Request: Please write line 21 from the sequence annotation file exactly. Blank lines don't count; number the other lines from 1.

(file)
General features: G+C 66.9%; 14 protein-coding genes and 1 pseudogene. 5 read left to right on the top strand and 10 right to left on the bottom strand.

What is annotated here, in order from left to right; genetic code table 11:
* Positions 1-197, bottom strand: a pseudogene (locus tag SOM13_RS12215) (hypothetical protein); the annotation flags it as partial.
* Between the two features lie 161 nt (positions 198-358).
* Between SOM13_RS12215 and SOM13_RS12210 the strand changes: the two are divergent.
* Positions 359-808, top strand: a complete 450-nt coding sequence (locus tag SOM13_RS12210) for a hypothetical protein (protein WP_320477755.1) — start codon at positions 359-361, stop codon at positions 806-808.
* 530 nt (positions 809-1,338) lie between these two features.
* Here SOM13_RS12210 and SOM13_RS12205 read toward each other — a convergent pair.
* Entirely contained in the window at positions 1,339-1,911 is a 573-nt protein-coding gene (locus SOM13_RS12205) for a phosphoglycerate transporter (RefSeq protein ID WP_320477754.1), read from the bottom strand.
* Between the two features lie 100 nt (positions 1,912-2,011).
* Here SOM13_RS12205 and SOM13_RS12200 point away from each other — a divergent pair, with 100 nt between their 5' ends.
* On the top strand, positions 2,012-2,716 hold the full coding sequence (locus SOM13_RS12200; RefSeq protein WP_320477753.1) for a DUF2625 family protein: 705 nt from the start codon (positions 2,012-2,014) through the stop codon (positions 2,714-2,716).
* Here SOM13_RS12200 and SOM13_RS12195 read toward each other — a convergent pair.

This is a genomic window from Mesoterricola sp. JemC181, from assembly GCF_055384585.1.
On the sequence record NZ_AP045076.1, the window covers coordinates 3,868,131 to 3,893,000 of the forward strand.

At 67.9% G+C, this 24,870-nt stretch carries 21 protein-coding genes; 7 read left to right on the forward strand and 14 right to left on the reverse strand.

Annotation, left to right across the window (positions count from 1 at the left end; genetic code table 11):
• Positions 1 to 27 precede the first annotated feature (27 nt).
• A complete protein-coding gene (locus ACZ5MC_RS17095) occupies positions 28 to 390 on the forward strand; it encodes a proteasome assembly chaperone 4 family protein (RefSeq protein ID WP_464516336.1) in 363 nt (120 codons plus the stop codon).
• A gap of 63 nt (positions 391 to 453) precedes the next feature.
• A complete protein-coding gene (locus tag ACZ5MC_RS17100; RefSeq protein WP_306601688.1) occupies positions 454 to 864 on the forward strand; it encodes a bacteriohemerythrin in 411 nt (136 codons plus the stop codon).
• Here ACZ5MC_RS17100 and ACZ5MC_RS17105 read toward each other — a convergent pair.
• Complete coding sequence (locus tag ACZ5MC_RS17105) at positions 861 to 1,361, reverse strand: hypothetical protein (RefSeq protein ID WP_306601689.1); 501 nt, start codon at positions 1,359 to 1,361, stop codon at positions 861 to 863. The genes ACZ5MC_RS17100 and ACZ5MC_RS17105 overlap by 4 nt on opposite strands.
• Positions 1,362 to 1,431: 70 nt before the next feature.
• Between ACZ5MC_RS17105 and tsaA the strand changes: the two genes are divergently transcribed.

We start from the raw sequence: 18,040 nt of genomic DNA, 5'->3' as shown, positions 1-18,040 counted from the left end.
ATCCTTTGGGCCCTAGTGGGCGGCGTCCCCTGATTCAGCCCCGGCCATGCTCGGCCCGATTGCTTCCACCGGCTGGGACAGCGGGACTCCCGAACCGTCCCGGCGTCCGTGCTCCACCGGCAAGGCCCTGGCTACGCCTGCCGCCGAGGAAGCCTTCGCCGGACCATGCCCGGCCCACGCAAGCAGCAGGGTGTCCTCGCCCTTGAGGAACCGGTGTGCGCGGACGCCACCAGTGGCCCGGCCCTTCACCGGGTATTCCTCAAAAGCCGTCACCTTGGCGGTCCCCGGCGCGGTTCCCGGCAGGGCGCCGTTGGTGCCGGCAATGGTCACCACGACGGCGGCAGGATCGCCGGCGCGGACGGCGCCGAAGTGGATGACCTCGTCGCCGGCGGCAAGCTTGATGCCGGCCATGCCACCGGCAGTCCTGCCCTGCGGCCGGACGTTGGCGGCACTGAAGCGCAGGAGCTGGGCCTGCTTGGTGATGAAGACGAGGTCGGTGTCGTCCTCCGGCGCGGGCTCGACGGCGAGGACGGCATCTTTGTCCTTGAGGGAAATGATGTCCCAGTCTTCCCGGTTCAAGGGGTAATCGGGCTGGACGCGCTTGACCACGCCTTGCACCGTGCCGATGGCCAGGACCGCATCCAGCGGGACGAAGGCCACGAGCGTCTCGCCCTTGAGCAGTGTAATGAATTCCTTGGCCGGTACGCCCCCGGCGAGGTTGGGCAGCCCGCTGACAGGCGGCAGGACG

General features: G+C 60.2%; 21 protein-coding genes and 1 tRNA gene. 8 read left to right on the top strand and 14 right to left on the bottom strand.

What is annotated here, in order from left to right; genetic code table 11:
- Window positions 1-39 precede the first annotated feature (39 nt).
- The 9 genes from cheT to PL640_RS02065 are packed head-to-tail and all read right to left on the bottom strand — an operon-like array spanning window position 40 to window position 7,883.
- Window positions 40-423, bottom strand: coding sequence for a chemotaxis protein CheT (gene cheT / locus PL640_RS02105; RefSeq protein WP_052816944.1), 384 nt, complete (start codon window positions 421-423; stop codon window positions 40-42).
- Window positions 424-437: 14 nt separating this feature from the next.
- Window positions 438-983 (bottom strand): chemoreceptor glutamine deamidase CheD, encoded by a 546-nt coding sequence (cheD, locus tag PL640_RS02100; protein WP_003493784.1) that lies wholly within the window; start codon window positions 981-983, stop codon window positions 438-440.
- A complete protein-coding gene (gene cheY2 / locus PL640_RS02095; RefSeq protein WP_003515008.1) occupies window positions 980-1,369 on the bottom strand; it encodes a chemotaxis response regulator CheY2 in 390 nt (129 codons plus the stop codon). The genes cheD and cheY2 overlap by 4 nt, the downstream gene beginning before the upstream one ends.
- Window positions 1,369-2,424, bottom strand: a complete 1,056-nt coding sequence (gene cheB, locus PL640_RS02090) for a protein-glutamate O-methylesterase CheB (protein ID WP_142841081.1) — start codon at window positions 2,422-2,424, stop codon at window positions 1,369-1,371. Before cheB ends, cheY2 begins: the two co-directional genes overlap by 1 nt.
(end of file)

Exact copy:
• A complete protein-coding gene (locus tag ACZ5MC_RS17100; RefSeq protein WP_306601688.1) occupies positions 454 to 864 on the forward strand; it encodes a bacteriohemerythrin in 411 nt (136 codons plus the stop codon).